Traditionally, small ‘Pygmy’ communities moved frequently through forest territories, gathering a vast range of forest products, collecting and exchanging goods with neighboring settled societies. © Selcen Kucukustel/Atlas
Global
Brazil
Colombia
Malaysia
India

By  Lewis Evans, Survival International

For Earth Day (April 22), Survival International reveals some of the amazing ways in which tribal peoples are the best conservationists and guardians of the natural world:

1. The Baka “Pygmies” have over 15 words for elephant

The Baka people know so much about elephants, they have different words for them according to their sex, age and even temperament.

Asia
Myanmar
Taiwan
Vietnam

By Roy Prosterman

Asia’s Tigers, the collection of booming economies that emerged in the East following World War II, are often hailed as economic miracles. There was, though, no “secret sauce” behind that sustained and broad-based economic growth. Rather, as Myanmar is poised to show, the key ingredient for a Tiger economy can be found right beneath our feet.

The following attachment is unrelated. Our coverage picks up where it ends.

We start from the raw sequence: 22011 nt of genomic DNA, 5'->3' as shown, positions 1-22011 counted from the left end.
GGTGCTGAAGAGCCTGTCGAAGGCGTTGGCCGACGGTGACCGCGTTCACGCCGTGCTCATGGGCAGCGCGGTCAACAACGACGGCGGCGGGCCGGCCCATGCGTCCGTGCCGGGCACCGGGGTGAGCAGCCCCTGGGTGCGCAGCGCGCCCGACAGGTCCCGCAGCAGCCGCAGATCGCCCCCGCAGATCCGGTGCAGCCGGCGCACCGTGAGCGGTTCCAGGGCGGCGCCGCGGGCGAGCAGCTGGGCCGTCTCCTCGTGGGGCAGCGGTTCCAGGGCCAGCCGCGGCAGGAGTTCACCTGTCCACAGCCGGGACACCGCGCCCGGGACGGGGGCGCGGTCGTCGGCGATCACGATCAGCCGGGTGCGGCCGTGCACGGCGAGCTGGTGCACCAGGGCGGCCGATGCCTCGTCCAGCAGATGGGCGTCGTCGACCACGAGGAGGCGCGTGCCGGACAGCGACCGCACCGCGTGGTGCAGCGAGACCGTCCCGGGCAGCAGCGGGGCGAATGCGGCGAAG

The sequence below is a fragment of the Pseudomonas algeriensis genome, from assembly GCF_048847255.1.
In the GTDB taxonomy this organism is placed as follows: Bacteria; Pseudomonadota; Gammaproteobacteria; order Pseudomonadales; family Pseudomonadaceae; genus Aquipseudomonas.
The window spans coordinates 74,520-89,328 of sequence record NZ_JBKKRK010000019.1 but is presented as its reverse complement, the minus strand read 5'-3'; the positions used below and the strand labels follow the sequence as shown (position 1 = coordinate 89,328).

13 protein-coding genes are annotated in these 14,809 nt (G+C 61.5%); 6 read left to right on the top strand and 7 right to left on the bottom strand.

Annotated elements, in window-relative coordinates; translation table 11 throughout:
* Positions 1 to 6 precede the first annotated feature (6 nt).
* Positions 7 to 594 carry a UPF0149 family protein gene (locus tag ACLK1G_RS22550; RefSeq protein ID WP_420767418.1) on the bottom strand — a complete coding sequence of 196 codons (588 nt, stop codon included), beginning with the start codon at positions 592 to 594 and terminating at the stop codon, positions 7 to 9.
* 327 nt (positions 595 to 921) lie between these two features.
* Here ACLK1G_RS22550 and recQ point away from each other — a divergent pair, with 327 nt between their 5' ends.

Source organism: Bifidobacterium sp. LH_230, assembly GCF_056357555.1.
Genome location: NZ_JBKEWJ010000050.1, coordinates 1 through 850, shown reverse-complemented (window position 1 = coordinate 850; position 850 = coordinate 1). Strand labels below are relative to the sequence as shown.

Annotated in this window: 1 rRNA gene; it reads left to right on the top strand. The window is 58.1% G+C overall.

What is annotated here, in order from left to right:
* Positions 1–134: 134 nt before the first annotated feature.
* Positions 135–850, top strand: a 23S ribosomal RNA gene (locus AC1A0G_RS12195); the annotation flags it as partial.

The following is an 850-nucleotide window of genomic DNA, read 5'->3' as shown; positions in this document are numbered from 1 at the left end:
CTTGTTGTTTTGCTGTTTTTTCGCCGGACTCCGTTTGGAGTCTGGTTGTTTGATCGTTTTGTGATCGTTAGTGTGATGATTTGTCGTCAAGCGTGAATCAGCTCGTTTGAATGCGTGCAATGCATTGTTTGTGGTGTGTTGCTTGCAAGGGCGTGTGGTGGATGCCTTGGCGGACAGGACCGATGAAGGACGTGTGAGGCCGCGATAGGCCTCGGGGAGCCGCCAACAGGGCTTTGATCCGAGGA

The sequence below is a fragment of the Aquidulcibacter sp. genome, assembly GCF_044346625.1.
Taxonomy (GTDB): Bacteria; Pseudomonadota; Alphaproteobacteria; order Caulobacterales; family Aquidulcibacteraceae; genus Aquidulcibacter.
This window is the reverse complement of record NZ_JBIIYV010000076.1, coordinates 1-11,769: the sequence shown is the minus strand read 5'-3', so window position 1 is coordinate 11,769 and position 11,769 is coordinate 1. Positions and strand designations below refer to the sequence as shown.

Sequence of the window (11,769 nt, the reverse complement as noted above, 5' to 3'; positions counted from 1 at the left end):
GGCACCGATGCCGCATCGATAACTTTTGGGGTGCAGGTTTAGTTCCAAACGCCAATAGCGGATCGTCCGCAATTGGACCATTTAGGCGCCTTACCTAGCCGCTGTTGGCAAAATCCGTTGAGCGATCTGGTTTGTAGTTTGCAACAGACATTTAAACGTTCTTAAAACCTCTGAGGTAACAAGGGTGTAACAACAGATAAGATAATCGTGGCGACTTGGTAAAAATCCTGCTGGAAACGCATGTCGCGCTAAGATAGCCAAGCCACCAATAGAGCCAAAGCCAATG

Laos
Myanmar
Vietnam

By Nghia Le Trung, Chairman of the Advisory Council, National Center for Research and Development of Open Technologies (RDOT), Ministry of Science and Technology of Vietnam

Photo: Asian Development Bank
Global
Brazil
Colombia
Egypt
Greece
India
Indonesia
Nigeria
Peru
Tanzania

By Yuliya Panfil, Omidyar Network

Global

 

A Q&A with researcher Anne Larson on the changing conditions of rights and resources in discussion at the World Bank Land and Poverty Conference

 

Over the past two decades, a global trend has seen increasing recognition of the rights of communities and local governments to manage their own resources, particularly in developing countries. An ongoing study by the Center for International Forestry Research (CIFOR) has followed this process across Asia, Africa and Latin America, finding key lessons for successful tenure reform.